Review: Fish, Live at The Wharf, Tavistock

The Moveable Feast Tour by Fish (2013) –  large_5

As you could probably haver guessed from my review of Sounds That Can’t Be Made, I am quite a big Marillion fan. So when I discovered, back in May 2012, that their former lead singer Fish would be performing in Exeter that month, I jumped at the chance to see him, despite only owning one of his solo albums – the rather brilliant 13th Star.

I went to the concert unsure about what I would find. Would Fish’s other solo stuff be any good? Would he play any Marillion so that I could at least sing along to something? Would Fish himself turn out to be some sort of pretentious poet type? Luckily, the answer to the first two questions turned out to be a resounding “yes”, and I ended up experiencing one of the best concerts of my life so far. Every song he played was amazing, even though I only recognised a couple, but it wasn’t just the music that impressed me, it was the man himself. Rather than the conceited showman I had feared, Fish turned out to be most charming, funny, compelling, and self-deprecating performers I have ever seen, and it was an absolute blast watching him work. After leaving the gig, I immediately signed up to his newsletter and quickly scoured eBay, Amazon, and even Fish’s own website for his back catalogue and it wasn’t long before I had acquired his other eight solo albums, and each one was as brilliant as the last.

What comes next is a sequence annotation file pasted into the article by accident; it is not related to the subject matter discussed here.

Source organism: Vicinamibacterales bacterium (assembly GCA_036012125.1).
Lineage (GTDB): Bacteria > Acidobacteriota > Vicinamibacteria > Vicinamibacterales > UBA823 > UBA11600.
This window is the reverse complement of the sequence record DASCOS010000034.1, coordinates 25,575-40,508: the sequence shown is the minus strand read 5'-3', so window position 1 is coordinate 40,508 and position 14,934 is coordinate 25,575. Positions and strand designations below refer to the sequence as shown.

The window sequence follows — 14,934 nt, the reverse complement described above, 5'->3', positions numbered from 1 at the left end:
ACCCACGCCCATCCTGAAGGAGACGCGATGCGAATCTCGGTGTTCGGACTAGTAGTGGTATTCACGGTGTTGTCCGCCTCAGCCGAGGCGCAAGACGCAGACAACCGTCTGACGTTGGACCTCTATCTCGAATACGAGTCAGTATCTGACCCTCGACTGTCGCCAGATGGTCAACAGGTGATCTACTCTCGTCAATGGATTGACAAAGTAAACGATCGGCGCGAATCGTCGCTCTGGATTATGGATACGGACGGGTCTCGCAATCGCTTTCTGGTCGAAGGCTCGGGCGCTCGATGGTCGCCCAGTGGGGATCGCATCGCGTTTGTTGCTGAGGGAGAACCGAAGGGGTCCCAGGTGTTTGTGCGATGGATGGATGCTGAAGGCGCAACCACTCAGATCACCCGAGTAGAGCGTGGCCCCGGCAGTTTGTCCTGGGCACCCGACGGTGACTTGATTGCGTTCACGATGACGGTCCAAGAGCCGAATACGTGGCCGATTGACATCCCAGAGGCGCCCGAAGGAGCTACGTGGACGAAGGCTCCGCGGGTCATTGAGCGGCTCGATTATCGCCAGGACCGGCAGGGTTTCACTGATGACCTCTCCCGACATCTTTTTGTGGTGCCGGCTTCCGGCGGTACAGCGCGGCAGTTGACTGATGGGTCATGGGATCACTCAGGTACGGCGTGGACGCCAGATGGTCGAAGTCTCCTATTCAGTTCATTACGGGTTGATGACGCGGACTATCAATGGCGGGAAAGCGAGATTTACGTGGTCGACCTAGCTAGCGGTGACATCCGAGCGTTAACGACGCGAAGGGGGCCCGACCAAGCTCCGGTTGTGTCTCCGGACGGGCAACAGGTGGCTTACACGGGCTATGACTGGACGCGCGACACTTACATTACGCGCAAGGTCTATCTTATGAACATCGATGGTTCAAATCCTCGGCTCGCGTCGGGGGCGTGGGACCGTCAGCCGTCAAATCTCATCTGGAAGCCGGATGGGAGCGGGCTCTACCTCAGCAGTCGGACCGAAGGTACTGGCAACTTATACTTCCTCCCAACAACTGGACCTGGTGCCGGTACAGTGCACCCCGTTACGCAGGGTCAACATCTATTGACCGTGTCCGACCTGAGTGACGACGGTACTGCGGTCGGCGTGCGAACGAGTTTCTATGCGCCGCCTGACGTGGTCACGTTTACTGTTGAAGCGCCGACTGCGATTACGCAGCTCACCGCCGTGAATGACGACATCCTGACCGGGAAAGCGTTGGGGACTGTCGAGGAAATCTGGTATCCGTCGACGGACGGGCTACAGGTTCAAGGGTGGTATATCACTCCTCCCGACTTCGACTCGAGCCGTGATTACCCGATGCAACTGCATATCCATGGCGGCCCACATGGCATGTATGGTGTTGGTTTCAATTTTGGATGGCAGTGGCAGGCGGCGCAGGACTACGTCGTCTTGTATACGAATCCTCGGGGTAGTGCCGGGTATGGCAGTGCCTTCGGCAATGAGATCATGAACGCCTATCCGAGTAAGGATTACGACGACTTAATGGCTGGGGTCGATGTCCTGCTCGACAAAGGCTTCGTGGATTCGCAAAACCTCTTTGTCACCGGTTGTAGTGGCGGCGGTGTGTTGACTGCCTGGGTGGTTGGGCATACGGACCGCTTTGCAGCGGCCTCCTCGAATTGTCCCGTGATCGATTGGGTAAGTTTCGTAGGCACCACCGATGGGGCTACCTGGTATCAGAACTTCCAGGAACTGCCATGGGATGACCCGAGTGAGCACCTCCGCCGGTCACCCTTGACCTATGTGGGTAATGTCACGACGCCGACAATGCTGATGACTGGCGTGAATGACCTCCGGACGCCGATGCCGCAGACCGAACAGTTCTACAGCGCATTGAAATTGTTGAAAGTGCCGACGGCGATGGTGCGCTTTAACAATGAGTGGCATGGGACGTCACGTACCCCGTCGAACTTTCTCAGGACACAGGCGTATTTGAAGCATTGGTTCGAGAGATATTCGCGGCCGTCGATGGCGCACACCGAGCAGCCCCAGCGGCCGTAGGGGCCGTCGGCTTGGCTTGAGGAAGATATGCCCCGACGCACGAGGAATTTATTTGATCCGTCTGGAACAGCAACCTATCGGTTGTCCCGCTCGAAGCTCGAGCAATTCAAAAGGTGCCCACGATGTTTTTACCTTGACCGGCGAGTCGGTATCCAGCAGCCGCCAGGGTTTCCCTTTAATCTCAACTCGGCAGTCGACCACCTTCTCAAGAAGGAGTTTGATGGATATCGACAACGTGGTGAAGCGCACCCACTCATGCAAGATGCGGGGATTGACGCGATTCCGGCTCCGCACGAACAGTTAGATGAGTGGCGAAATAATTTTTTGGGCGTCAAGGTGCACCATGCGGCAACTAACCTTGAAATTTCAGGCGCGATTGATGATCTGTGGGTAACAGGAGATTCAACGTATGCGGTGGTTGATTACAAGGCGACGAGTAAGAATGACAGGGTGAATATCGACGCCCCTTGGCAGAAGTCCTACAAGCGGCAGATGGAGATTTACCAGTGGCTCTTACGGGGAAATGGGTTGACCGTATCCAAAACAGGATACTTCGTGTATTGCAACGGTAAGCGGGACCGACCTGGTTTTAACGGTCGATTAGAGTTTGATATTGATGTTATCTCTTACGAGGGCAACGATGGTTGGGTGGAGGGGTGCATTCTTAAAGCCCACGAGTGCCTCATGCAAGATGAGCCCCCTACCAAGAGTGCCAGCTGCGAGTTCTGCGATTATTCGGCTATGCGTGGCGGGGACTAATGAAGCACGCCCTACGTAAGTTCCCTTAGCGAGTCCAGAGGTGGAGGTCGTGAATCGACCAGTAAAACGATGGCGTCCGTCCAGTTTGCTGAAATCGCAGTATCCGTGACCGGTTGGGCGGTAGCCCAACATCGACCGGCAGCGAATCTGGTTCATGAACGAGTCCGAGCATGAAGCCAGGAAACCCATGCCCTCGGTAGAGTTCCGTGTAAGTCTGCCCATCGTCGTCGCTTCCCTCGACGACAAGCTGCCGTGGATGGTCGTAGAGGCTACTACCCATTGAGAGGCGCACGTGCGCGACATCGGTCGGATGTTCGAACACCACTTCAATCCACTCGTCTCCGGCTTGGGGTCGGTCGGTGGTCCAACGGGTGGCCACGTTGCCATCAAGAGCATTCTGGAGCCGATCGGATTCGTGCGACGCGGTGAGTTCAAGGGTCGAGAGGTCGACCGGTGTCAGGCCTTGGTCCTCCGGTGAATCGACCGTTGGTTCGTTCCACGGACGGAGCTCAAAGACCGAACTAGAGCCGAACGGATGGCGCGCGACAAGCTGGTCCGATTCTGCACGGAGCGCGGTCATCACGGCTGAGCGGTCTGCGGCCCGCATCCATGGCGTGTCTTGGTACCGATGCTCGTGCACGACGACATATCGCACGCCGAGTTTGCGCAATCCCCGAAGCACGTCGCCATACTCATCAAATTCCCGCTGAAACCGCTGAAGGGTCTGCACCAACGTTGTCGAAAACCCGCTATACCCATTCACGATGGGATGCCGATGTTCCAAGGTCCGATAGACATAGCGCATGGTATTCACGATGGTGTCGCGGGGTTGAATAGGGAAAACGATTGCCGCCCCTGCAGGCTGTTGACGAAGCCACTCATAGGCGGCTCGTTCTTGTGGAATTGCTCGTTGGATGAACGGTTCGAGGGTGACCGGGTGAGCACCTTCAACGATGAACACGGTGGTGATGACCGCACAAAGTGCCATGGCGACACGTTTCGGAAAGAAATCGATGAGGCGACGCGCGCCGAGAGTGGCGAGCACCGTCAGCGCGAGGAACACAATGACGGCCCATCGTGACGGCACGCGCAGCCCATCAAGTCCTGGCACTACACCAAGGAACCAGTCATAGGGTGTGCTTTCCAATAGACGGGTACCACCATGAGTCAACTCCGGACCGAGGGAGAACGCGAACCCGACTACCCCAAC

So when history repeated itself and Fish’s latest tour – The Moveable Feast Tour, in support of his upcoming album – brought him to South Devon again, this time to Tavistock, I once again jumped at the chance to see him again.

He opened the concert with a new song, Perfume River, a heavy, brooding song with a great chorus. It was accompanied by a projected slide-show of footage of war and poverty, and seemed to send a pretty clear message to the audience – the new album, A Feast Of Consequences, is going to be a dark and serious affair. But that didn’t mean that the concert itself was, with the big man happily aping around on stage between songs, interacting with the audience in good humour, and even suggesting to sell his sweat and snot soaked tissues on  eBay.

The gig seemed to be a celebration of the old and the new,with the band playing seven songs from the new album, and filling the rest of the set-list with old classics from both his solo career and his days with Marillion. Script For A Jester’s Tear was the second song of the night and was brilliant, as was He Knows You Know, which came accompanied by a funny story about how, while working at the job shop and tripping on acid, Fish had scrawled the lyrics to the song over the entire surface of his desk.

Other new songs played were the blistering title track, A Feast Of Consequences, which featured astoundingly raw vocals from fish, a hauntingly acoustic number called Blind To The Beautiful, which came with a warning to take any antidepressants available, and a quirky little song called All Loved Up, a scrutinising look at the modern ‘celebrity’, which clearly had a ball performing. As for the old classics, we had the excellent Goldfish and Clowns, the explosive What Colour Is God?, and the brilliantly melancholic Family Business, which was truly jaw-dropping live.